Reversal Thursday In Effect For Energy Futures

Market TalkThursday, Apr 11 2019
Bulls Have Taken Back Control Of Energy Markets

Reversal Thursday is in effect for energy futures as prices pulled back overnight after a strong Wednesday showing that saw gasoline prices surge another 7 cents/gallon, and most other contracts reach fresh 5 month highs. There’s a bit of a tug-of-war going on between the energy reports this week with yesterday’s OPEC & DOE reports showing bullish inventory figures, while today’s IEA report is more bearish on demand. While today’s pullback was probably overdue given the recent price run-up, we’ll need to see the losses double if the upward trend is to be broken.

Lost in the noise of yesterday’s price rally: US refinery capacity increased by 158mb/day last week according to the DOE’s estimates, the equivalent of adding a new average-sized refinery. That change is likely due to new projects completed to increase rates during the spring turnaround season, and brings the total US refining capacity to a new all-time high north of 18.7 million barrels/day.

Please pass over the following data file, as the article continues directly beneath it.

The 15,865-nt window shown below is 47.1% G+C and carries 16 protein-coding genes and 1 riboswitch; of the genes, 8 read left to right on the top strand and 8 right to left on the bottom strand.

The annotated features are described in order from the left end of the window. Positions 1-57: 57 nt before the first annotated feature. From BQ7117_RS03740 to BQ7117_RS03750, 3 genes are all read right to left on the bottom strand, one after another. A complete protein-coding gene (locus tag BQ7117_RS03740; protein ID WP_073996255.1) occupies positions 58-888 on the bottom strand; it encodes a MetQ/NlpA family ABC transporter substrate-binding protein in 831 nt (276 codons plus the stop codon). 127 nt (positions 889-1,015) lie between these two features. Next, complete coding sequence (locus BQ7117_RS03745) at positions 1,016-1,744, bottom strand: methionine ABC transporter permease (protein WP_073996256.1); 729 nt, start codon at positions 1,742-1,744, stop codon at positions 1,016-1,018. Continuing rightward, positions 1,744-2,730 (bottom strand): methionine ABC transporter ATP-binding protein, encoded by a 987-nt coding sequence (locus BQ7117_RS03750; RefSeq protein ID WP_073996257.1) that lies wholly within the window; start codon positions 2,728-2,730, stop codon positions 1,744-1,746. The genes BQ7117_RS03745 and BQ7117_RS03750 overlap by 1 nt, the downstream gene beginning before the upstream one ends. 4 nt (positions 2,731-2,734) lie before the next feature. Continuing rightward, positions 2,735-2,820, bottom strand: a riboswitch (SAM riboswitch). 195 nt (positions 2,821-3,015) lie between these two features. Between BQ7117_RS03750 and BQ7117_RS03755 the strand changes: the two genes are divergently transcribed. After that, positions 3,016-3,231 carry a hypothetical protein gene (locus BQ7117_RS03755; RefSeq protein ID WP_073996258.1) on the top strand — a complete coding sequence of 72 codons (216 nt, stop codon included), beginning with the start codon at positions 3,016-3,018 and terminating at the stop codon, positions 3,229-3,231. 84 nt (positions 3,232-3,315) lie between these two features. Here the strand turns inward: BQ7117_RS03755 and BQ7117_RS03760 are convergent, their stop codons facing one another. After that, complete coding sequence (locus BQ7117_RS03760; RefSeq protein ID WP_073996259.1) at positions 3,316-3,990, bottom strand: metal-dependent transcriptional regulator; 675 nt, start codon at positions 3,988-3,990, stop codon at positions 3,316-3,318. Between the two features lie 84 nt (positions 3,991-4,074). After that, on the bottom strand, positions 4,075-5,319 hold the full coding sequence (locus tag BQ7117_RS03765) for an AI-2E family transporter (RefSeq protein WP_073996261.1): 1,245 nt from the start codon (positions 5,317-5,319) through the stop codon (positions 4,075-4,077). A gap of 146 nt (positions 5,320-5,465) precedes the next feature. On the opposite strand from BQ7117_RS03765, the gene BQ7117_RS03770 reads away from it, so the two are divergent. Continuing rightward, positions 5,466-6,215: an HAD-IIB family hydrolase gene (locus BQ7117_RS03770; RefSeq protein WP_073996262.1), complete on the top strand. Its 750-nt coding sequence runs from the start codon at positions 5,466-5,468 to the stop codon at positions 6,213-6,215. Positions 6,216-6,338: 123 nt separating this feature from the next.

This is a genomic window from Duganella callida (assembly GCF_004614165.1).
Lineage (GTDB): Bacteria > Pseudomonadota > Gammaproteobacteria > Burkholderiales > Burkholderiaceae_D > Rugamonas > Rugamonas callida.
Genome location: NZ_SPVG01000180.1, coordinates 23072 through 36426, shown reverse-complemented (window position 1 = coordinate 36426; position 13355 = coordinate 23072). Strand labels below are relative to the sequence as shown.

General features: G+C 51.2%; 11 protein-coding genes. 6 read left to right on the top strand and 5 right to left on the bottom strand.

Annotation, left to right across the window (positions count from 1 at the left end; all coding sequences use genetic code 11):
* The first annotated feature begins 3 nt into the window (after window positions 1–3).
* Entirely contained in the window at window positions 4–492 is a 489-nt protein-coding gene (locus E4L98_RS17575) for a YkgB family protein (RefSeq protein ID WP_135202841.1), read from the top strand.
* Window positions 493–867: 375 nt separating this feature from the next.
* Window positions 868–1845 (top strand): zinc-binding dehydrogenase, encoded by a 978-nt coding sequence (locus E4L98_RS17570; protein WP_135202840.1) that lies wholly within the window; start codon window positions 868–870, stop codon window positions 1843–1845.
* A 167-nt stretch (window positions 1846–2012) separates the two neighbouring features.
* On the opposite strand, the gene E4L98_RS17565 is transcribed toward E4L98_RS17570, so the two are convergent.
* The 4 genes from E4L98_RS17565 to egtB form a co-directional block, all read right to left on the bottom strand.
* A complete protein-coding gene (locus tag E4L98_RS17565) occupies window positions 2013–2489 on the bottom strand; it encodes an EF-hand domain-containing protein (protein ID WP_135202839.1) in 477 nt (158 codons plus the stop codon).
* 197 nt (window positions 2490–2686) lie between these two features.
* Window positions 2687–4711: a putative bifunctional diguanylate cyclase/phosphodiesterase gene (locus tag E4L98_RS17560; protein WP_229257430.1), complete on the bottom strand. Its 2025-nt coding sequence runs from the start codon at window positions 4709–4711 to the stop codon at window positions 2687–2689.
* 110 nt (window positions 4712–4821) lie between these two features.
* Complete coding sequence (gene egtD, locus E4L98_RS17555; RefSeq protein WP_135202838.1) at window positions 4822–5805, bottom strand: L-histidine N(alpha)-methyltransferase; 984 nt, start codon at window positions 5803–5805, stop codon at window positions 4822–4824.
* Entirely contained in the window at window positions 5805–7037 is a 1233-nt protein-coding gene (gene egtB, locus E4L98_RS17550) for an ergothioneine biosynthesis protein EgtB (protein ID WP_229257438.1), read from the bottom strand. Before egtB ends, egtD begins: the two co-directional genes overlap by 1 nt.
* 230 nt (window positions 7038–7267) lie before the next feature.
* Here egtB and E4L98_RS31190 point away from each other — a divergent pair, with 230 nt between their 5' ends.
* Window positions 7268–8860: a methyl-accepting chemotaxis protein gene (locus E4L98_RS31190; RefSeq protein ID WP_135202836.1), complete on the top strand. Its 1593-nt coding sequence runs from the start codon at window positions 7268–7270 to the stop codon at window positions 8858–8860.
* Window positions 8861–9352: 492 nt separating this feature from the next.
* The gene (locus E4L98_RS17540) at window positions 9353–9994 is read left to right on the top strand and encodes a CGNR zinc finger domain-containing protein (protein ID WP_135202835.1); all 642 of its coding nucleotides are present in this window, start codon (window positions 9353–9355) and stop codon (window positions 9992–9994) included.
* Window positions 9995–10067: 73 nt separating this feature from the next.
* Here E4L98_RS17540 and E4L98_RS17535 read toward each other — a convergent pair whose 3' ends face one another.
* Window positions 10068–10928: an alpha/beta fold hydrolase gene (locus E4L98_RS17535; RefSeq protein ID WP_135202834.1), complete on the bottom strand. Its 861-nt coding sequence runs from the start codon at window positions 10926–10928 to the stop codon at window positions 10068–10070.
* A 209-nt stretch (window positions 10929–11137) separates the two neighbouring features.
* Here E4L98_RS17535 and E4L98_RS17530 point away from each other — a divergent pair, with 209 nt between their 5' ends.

This week marked the first time US gasoline stocks fell below their seasonal 5-year average since the aftermath of Hurricane Harvey, a truly remarkable change from the all-time high levels we saw less than 3 months ago.

The OPEC monthly report showed a decline of more than 500mb/day of production from the cartel as Saudi Arabia (down 324mb/day for March) continued its intentional cuts, while Venezuela (down 289) continued unintentionally reducing its output. It’s worth pointing out that Libya’s production did surge by almost 200mb/day in March, but that output is now at risk as their latest version of a civil war is taking place in April.

The IEA’s monthly oil market report showed similar declines in supply, but also gave warning on the demand side of the equation, noting that OECD oil demand fell for the past 2 quarters, primarily due to weak consumption in Europe and suggesting that the higher price environment may act as a headwind to future growth. The IEA’s report also noted a sharp drop in global refinery runs in March, largely due to the numerous unplanned outages in the US, on top of a busy turnaround season.

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Pivotal Week For Price Action
Market TalkMonday, Oct 2 2023